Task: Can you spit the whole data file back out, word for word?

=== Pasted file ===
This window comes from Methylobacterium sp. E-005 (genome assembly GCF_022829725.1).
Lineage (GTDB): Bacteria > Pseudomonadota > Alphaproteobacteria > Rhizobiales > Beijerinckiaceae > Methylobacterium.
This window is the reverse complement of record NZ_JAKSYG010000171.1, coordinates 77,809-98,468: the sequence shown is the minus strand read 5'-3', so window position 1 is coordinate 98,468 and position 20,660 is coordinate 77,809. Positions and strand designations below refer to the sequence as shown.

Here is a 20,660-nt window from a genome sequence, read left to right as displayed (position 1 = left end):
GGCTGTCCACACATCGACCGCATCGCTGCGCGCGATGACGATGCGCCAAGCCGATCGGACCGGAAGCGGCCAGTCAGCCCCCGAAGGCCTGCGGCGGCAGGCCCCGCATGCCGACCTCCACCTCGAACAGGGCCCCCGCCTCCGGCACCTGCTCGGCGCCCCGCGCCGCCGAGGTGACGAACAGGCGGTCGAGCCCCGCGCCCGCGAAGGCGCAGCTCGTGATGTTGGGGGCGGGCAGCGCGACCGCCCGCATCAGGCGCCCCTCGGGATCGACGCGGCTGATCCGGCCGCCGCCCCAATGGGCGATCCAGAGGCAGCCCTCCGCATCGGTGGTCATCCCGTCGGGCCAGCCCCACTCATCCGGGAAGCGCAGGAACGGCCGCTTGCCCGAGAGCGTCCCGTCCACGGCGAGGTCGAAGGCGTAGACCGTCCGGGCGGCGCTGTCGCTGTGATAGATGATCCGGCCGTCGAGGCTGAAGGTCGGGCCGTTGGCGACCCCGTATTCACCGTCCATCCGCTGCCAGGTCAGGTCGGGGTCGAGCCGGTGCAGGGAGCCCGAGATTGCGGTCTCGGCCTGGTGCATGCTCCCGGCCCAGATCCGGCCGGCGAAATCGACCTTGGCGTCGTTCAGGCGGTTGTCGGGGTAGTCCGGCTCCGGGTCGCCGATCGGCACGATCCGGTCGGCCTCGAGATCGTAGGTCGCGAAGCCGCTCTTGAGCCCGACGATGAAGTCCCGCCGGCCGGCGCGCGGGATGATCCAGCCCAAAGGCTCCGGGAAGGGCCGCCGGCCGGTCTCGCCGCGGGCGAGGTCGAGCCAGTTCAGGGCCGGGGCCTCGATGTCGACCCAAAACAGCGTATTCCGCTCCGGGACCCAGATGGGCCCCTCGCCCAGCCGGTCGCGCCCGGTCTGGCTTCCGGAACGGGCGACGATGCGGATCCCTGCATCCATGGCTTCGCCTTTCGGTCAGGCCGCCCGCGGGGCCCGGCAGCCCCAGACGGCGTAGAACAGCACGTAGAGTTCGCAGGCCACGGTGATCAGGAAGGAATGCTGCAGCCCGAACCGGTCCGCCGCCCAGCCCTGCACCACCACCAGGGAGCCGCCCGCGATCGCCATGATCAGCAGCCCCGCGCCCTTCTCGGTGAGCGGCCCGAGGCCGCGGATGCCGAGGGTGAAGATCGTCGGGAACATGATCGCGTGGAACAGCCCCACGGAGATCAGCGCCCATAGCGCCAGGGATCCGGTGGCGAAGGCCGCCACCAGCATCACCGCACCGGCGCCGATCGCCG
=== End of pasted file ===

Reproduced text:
This window comes from Methylobacterium sp. E-005 (genome assembly GCF_022829725.1).
Lineage (GTDB): Bacteria > Pseudomonadota > Alphaproteobacteria > Rhizobiales > Beijerinckiaceae > Methylobacterium.
This window is the reverse complement of record NZ_JAKSYG010000171.1, coordinates 77,809-98,468: the sequence shown is the minus strand read 5'-3', so window position 1 is coordinate 98,468 and position 20,660 is coordinate 77,809. Positions and strand designations below refer to the sequence as shown.

Here is a 20,660-nt window from a genome sequence, read left to right as displayed (position 1 = left end):
GGCTGTCCACACATCGACCGCATCGCTGCGCGCGATGACGATGCGCCAAGCCGATCGGACCGGAAGCGGCCAGTCAGCCCCCGAAGGCCTGCGGCGGCAGGCCCCGCATGCCGACCTCCACCTCGAACAGGGCCCCCGCCTCCGGCACCTGCTCGGCGCCCCGCGCCGCCGAGGTGACGAACAGGCGGTCGAGCCCCGCGCCCGCGAAGGCGCAGCTCGTGATGTTGGGGGCGGGCAGCGCGACCGCCCGCATCAGGCGCCCCTCGGGATCGACGCGGCTGATCCGGCCGCCGCCCCAATGGGCGATCCAGAGGCAGCCCTCCGCATCGGTGGTCATCCCGTCGGGCCAGCCCCACTCATCCGGGAAGCGCAGGAACGGCCGCTTGCCCGAGAGCGTCCCGTCCACGGCGAGGTCGAAGGCGTAGACCGTCCGGGCGGCGCTGTCGCTGTGATAGATGATCCGGCCGTCGAGGCTGAAGGTCGGGCCGTTGGCGACCCCGTATTCACCGTCCATCCGCTGCCAGGTCAGGTCGGGGTCGAGCCGGTGCAGGGAGCCCGAGATTGCGGTCTCGGCCTGGTGCATGCTCCCGGCCCAGATCCGGCCGGCGAAATCGACCTTGGCGTCGTTCAGGCGGTTGTCGGGGTAGTCCGGCTCCGGGTCGCCGATCGGCACGATCCGGTCGGCCTCGAGATCGTAGGTCGCGAAGCCGCTCTTGAGCCCGACGATGAAGTCCCGCCGGCCGGCGCGCGGGATGATCCAGCCCAAAGGCTCCGGGAAGGGCCGCCGGCCGGTCTCGCCGCGGGCGAGGTCGAGCCAGTTCAGGGCCGGGGCCTCGATGTCGACCCAAAACAGCGTATTCCGCTCCGGGACCCAGATGGGCCCCTCGCCCAGCCGGTCGCGCCCGGTCTGGCTTCCGGAACGGGCGACGATGCGGATCCCTGCATCCATGGCTTCGCCTTTCGGTCAGGCCGCCCGCGGGGCCCGGCAGCCCCAGACGGCGTAGAACAGCACGTAGAGTTCGCAGGCCACGGTGATCAGGAAGGAATGCTGCAGCCCGAACCGGTCCGCCGCCCAGCCCTGCACCACCACCAGGGAGCCGCCCGCGATCGCCATGATCAGCAGCCCCGCGCCCTTCTCGGTGAGCGGCCCGAGGCCGCGGATGCCGAGGGTGAAGATCGTCGGGAACATGATCGCGTGGAACAGCCCCACGGAGATCAGCGCCCATAGCGCCAGGGATCCGGTGGCGAAGGCCGCCACCAGCATCACCGCACCGGCGCCGATCGCCG